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Today's Stichomancy for Jet Li

The first excerpt represents the element of Air. It speaks of mental influences and the process of thought, and is drawn from The Heritage of the Desert by Zane Grey:

One day August Naab showed in few words how significant a factor the sun was in the lives of desert men.

"We've got to turn back," he said to Hare. "The sun's getting hot and the snow will melt in the mountains. If the Colorado rises too high we can't cross."

They were two days in riding back to the encampment. Eschtah received them in dignified silence, expressive of his regret. When their time of departure arrived he accompanied them to the head of the nearest trail, which started down from Saweep Peak, the highest point of Echo Cliffs. It was the Navajos' outlook over the Painted Desert.

"Mescal is there," said August Naab." She's there with the slave Eschtah


The Heritage of the Desert
The second excerpt represents the element of Fire. It speaks of emotional influences and base passions, and is drawn from The Reef by Edith Wharton:

she added: "Here he is--you can ask him yourself."

She met Darrow's knock with an invitation to enter, and he came into the room and paused between herself and Owen. She was struck, as he stood there, by the contrast between his happy careless good-looks and her step-son's frowning agitation.

Darrow met her eyes with a smile. "Am I too soon? Or is our walk given up?"

"No; I was just going to get ready." She continued to linger between the two, looking slowly from one to the other. "But there's something we want to tell you first: Owen is engaged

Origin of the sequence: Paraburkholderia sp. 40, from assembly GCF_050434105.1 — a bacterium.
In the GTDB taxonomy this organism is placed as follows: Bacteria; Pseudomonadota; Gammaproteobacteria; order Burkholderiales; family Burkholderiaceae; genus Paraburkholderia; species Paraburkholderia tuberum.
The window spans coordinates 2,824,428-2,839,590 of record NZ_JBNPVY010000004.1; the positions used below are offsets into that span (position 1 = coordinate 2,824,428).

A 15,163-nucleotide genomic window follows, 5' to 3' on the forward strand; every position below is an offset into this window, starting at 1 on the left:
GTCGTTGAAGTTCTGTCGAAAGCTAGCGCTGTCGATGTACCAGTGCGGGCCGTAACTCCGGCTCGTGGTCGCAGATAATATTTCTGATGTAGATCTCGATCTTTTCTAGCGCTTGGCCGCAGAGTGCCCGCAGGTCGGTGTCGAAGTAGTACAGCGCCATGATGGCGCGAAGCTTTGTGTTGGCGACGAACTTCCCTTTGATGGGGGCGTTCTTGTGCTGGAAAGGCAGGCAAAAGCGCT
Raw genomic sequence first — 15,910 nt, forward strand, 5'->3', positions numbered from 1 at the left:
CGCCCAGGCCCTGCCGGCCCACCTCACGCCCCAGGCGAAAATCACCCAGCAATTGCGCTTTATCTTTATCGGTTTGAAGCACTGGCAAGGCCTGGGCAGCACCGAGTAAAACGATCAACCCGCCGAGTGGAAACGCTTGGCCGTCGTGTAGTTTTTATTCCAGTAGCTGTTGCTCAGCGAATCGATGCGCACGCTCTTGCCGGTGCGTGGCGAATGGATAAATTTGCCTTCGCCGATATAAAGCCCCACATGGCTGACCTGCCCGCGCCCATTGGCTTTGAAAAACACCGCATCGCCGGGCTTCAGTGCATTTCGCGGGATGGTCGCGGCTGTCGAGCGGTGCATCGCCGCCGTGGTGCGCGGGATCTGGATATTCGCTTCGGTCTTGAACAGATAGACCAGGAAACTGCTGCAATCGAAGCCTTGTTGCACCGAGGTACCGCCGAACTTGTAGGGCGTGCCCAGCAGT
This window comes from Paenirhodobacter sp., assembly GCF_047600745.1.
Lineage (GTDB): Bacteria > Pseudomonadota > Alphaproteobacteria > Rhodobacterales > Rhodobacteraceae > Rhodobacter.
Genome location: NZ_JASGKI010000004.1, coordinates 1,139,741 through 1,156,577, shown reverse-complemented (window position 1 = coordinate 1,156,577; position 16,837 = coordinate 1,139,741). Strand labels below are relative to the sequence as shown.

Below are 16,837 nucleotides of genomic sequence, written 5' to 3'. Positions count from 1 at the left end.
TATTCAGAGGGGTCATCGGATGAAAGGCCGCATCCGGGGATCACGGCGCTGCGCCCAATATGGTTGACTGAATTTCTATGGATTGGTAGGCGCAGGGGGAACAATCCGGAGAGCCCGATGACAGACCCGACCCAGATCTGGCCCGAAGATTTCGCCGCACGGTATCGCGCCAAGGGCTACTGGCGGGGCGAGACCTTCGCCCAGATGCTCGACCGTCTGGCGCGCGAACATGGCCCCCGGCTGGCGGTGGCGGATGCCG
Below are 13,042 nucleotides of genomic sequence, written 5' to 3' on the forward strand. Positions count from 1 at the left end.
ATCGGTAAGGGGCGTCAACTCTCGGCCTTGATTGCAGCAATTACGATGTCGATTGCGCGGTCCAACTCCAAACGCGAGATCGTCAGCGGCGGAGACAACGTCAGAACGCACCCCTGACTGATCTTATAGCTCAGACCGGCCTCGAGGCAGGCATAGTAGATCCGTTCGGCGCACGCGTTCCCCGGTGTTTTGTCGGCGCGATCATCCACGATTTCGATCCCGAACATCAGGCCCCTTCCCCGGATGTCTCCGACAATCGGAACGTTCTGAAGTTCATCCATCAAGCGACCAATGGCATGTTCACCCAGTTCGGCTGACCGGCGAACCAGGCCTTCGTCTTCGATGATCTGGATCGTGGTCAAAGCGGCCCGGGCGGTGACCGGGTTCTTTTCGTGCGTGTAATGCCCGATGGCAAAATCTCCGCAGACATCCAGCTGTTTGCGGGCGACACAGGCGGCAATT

The third excerpt represents the element of Water. It speaks of pure spiritual influences and feelings of love, and is drawn from In Darkest England and The Way Out by General William Booth:

forty miles for the small sum of 1s. Can this be done? I think it can, and done to pay the railway companies; otherwise there is no ground to hope for this part of my Scheme ever being realised. But I think that this great boon can be granted to the poor people without the dividends being sensibly affected. I am told that the cost of haulage for an ordinary passenger train, carrying from five hundred to a thousand persons, is 2s. 7d. per mile; a railway company could take six hundred passengers seventy miles there, and bring them seventy miles back, at a cost of #18 1s. 8d. Six hundred passengers at a shilling is #30, so that there would be a clear profit to the company of nearly #12 on the haulage, towards the payment of interest on the capital, wear


In Darkest England and The Way Out
The fourth excerpt represents the element of Earth. It speaks of physical influences and the impact of the unseen on the visible world, and is drawn from On Horsemanship by Xenophon:

taken to make the mouth and jaws soft; and the same means and appliances which will render a man's flesh and skin soft, will serve to soften and supple a horse's mouth.[11]

[11] Or, "may be used with like effect on a horse's mouth," i.e. bathing, friction, oil. See Pollux, i. 201.

V

It is the duty of a horseman, as we think, to have his groom trained thoroughly in all that concerns the treatment of the horse. In the first place, then, the groom should know that he is never to knot the halter[1] at the point where the headstall is attached to the horse's head. By constantly rubbing his head against the manger, if the halter


On Horsemanship